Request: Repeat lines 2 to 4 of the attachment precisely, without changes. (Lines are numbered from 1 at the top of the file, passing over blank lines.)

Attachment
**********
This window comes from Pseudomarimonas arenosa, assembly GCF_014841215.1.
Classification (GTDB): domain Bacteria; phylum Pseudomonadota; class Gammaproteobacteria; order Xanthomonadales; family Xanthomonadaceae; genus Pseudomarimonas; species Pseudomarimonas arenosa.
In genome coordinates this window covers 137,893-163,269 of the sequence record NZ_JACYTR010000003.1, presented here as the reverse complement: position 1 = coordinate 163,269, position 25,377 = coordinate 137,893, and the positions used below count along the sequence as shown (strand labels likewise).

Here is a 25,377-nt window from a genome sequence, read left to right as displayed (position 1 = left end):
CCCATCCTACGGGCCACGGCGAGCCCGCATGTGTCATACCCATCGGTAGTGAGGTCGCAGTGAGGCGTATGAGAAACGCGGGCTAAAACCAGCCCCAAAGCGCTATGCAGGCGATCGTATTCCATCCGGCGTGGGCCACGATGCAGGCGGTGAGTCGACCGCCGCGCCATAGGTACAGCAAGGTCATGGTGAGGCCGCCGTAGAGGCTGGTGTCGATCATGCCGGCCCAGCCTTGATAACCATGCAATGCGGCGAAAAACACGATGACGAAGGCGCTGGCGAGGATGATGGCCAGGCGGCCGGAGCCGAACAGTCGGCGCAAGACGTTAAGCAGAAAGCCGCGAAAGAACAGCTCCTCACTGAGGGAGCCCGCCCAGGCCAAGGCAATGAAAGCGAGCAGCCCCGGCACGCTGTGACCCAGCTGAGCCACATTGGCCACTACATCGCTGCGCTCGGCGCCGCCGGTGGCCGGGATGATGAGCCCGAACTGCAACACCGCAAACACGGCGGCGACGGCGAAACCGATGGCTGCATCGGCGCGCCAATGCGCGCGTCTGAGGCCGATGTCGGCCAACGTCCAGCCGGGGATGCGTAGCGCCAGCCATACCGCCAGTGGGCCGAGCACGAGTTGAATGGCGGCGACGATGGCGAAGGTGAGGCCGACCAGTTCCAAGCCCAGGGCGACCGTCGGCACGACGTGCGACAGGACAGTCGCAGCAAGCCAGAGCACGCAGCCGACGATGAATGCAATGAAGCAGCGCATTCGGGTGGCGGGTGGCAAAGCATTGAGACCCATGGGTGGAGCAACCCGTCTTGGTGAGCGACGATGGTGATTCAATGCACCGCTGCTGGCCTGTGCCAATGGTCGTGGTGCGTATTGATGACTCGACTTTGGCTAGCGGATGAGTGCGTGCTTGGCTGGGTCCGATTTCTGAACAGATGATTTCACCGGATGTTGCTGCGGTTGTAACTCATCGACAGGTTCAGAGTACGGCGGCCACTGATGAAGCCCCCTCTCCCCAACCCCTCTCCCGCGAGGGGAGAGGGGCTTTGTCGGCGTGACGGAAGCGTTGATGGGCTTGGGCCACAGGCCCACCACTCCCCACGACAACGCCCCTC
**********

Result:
Classification (GTDB): domain Bacteria; phylum Pseudomonadota; class Gammaproteobacteria; order Xanthomonadales; family Xanthomonadaceae; genus Pseudomarimonas; species Pseudomarimonas arenosa.
In genome coordinates this window covers 137,893-163,269 of the sequence record NZ_JACYTR010000003.1, presented here as the reverse complement: position 1 = coordinate 163,269, position 25,377 = coordinate 137,893, and the positions used below count along the sequence as shown (strand labels likewise).

Here is a 25,377-nt window from a genome sequence, read left to right as displayed (position 1 = left end):